I have had reasons to cite the report of that committee here or elsewhere. I do so again because what we face requires radical rather than cosmetic changes in the nation’s security architecture. The committee homed in on the Nigeria Police, whose ineffectiveness in coping with the criminal challenges forced the AFRC to set up the internal security committee. The committee made the following recommendations about the structure of the Nigeria Police Force: “A total decentralisation by way of restructuring of the Nigeria Police Force into a three-tier force, into (a) a “Federal Police Force,” (PFF), at the federal level, headed by a commissioner and overseen by the Federal Ministry of Internal Affairs with responsibilities for policing the Federal Capital Territory; (b) “each state shall be allowed to establish and operate its own police force to be called State Police Force with a commissioner of police as the head of force in each state to be appointed by the state house of assembly on the recommendation of the state commissioner for home affairs whose ministry shall oversee the activities of the State Police Force” and c) “each local government area shall be allowed to establish and operate a local police force to be called Local Authority Police Force with ‘chief of police’ as it head who shall be elected by councillors in each local government.”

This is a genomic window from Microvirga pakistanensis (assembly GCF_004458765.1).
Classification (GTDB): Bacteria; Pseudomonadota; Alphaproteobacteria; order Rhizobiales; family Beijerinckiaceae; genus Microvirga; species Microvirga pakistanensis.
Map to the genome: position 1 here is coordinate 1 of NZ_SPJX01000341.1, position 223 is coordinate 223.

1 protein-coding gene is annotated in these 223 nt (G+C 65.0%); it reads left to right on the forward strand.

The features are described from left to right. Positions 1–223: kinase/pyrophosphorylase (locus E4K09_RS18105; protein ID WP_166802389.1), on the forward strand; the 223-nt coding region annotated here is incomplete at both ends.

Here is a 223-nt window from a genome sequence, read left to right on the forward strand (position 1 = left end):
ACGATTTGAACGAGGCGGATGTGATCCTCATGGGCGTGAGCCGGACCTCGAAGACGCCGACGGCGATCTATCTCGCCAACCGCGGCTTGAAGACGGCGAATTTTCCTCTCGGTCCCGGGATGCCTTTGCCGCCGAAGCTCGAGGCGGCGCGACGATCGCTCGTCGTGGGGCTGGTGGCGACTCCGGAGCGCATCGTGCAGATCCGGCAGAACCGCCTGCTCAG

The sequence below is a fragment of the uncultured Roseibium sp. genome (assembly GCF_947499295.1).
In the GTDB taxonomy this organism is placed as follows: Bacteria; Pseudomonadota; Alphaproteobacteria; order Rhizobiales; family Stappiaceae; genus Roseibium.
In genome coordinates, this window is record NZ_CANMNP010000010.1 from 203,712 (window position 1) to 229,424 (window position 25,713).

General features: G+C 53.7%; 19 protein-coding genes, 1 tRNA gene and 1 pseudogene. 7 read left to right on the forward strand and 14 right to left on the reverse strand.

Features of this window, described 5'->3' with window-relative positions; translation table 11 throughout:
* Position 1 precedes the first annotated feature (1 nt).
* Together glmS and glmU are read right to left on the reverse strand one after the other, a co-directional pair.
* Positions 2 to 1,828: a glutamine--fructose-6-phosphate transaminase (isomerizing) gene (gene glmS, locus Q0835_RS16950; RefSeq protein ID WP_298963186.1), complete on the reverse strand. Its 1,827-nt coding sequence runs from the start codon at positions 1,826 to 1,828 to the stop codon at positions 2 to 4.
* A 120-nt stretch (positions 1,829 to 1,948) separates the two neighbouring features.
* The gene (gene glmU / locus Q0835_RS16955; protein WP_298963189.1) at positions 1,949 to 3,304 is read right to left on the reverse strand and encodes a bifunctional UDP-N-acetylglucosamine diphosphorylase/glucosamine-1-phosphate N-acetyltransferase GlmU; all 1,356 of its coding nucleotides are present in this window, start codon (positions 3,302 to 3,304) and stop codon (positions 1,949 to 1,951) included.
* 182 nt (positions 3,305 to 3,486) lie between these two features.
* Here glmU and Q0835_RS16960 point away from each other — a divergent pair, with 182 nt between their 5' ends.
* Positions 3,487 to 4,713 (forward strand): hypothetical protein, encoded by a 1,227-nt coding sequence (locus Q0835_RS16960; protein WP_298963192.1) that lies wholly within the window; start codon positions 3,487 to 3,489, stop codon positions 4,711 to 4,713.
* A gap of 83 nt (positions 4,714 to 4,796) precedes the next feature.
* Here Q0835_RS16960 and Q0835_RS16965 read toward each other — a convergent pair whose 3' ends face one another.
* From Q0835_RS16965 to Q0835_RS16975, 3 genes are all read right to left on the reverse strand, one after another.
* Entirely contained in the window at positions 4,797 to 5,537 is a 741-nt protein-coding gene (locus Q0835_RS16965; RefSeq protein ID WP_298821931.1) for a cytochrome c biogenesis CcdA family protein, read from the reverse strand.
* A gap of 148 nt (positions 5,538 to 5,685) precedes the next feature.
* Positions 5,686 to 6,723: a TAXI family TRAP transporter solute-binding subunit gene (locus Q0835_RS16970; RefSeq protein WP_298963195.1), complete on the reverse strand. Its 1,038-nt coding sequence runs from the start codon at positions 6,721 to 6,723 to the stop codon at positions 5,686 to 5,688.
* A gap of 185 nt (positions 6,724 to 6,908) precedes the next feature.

These were well thought-out approaches by the generals towards making the country too hot for confirmed and potential criminal elements. The committee sought to make every tier of government primarily responsible for security in its area of jurisdiction by decentralising the anomaly of a single federal police force in a federal system of government. We are in the present mess because the generals ignored themselves. If those recommendations had been approved and implemented, the nature of our policing system and security would be different today. The only man who had the courage to radically rejig our security system was Babangida; the only man who refused to do so was Babangida.
I think we have come to a critical bend in tackling insecurity. To begin with, we must accept that the security of the nation goes far beyond the police reforms promised by President Muhammadu Buhari, of which there was a fitful motion in the face of #EndSARS but so far there is no movement. We need something much more radical in the management of our security by Mr President if we ever hope to pull through this season of anomie to a more secure nation. That radical path lies through the “accepted notion of devolution” of responsibilities in a federal system of government.